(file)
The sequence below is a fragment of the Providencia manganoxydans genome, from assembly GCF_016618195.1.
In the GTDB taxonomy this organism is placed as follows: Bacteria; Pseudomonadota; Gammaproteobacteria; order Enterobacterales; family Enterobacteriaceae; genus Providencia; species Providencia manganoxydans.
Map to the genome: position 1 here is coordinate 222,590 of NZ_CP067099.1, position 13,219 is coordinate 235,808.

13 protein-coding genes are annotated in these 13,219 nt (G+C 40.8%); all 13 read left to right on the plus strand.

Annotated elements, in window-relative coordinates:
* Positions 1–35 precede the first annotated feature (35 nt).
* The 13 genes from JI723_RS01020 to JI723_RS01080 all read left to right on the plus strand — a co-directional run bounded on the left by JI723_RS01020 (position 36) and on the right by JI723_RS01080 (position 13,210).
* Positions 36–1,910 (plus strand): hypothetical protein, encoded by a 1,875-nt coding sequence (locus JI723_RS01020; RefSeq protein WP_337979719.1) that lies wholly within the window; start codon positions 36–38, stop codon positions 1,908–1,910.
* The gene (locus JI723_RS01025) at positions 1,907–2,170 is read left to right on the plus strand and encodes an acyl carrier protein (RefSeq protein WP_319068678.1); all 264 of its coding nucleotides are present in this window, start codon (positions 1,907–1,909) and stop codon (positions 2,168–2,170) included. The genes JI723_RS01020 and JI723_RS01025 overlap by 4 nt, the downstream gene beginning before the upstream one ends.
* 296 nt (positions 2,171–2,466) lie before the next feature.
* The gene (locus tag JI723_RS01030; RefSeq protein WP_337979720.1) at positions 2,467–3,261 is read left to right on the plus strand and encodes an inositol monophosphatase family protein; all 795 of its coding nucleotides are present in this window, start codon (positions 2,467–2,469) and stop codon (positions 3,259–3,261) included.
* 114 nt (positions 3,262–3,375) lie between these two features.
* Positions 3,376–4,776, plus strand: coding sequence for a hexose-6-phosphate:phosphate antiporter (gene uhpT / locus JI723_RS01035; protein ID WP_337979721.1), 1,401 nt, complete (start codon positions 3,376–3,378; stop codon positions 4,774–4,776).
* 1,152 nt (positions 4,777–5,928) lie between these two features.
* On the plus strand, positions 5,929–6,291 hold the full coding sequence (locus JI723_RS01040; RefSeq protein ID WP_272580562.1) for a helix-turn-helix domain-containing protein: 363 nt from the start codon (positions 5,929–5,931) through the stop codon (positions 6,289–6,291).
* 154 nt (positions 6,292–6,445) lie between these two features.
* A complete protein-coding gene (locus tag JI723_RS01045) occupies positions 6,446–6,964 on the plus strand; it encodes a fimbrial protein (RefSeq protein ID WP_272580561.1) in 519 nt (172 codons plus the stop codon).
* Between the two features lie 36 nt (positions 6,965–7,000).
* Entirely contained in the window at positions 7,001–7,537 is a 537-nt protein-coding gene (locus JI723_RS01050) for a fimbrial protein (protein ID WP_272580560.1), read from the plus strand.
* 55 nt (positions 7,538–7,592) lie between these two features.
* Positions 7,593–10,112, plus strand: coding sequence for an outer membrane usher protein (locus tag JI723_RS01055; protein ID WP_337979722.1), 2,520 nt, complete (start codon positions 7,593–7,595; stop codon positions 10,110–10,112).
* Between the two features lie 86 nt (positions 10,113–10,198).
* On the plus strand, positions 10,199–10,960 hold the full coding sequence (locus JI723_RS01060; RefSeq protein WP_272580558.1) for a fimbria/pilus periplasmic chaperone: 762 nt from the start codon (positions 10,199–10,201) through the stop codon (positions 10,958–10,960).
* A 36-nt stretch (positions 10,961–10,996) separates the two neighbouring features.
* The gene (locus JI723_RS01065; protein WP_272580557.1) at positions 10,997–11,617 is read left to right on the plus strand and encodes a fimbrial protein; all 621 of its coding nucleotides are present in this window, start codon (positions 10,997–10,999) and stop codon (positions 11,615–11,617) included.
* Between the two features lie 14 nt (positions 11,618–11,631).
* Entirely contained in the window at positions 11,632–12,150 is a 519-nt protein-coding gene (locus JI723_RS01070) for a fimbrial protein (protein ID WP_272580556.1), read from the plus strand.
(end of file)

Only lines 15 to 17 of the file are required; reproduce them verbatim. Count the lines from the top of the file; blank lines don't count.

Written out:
* On the plus strand, positions 5,929–6,291 hold the full coding sequence (locus JI723_RS01040; RefSeq protein ID WP_272580562.1) for a helix-turn-helix domain-containing protein: 363 nt from the start codon (positions 5,929–5,931) through the stop codon (positions 6,289–6,291).
* 154 nt (positions 6,292–6,445) lie between these two features.
* A complete protein-coding gene (locus tag JI723_RS01045) occupies positions 6,446–6,964 on the plus strand; it encodes a fimbrial protein (RefSeq protein ID WP_272580561.1) in 519 nt (172 codons plus the stop codon).